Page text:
Self accountability, also known as personal accountability, is a way of living in which you take responsibility for your actions and your life, learn from your mistakes, and quickly recover from any impulse to blame others, ignore problems, and hide from your own shortcomings. Self accountability is a key marker to a successful organization. To create an environment of responsibility, trust, and innovation, leadership and employees must all learn to develop self accountability.
We’ll define accountable habits and examine what needs to happen within an organization and at the individual level to develop personal accountability.
Why is Self Accountability Important?
When individuals take responsibility for their actions rather than blaming others, it gives everyone the opportunity to learn, grow, and problem-solve together. This is a vital characteristic of a successful organization. Forbes points out that an organization that fosters accountability reaps the benefits of:
- Strengthening the company culture
- Empowering employees and teams
- Breeding excellence
- Ensuring ownership and higher productivity
- Building trust between coworkers and leadership
- Setting realistic expectations
- Achieving common goals through high performance
- Setting measurable and achievable performance indicators
All levels of an organization need to be held accountable, starting with the leadership. By setting the example for self accountability, managers will see an increase in productivity from their teams as they lead by example.
Related Link: You’ve Got Priorities All Wrong!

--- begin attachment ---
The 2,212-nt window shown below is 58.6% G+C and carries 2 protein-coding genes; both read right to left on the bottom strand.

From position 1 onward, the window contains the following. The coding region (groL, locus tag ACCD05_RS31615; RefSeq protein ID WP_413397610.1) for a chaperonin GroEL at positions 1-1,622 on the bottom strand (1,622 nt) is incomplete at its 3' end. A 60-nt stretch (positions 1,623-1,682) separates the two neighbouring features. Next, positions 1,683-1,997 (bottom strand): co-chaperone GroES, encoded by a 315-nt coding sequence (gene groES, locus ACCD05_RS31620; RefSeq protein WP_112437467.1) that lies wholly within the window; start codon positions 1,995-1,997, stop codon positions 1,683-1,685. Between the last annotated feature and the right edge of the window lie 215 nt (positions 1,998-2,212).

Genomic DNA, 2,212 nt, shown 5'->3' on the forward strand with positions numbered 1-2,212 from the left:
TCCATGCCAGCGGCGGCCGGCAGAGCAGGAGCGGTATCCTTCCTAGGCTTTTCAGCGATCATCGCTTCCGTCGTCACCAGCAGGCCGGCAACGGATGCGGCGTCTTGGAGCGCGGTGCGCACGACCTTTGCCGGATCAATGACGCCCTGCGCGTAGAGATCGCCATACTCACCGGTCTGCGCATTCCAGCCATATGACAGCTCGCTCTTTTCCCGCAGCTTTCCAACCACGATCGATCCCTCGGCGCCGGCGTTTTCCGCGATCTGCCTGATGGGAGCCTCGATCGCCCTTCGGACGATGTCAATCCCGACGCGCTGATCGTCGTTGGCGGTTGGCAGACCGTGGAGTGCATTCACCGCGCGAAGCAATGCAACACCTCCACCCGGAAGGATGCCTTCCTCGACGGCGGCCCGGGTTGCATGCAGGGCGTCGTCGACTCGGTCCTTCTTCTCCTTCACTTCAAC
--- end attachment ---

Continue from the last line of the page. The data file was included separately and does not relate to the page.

Is Self Accountability a Skill?
Personal accountability is an achievable skill. It may come more naturally to some than others, especially depending on how safe you feel among the group when you need to take responsibility for a mistake. But with practice and a plan to develop self accountability, you can reap the rewards of being accountable for your actions.
What is an Example of Self Accountability?
The following are some examples of NOT taking personal accountability:
- Ignoring a problem rather than recognizing it
- Denying that a problem exists, hoping it will go away
- Blaming others for the problem and taking no steps to help solve it
- Creating a list of reasons why the problem is not YOUR problem
- Hiding from the problem by ignoring emails and phone calls, or getting lost in unhealthy habits like excessive TV watching, drinking, or eating junk food
The following are examples of self accountability:
- Admitting to a mistake, telling those who are affected, and helping to problem-solver for solutions
- Taking time for self-reflection and intentionally learn from mistakes and shortcomings
- Asking for help when you need it
- Recognizing a problem rather than ignoring it or hiding from it
- Taking action rather than getting lost in planning and imagination
- Examining and taking ownership for your own role in creating the problem and/or contributing to finding the solution, even if the problem wasn’t your fault
- Forgiving mistakes made by you and others while making the commitment to improve and to help others improve
How Do You Develop Self Accountability?
The best way to develop self accountability is to create an action plan. Forbes outlines twelve steps for creating this action plan:
- Identify your current goals, tasks, and objectives.
- Identify how your role contributes to company-wide and department key performance indicators (KPIs).
- Segment your goals into achievable weekly, monthly, and quarterly goals.
- Be mindful of how you communicate with others and avoid blaming others.
- Research how you can improve your self accountability.
- Identify a mentor who is an excellent example of self accountability and accepting failure.
- Share concerns and ask for help on tasks that seem beyond your scope.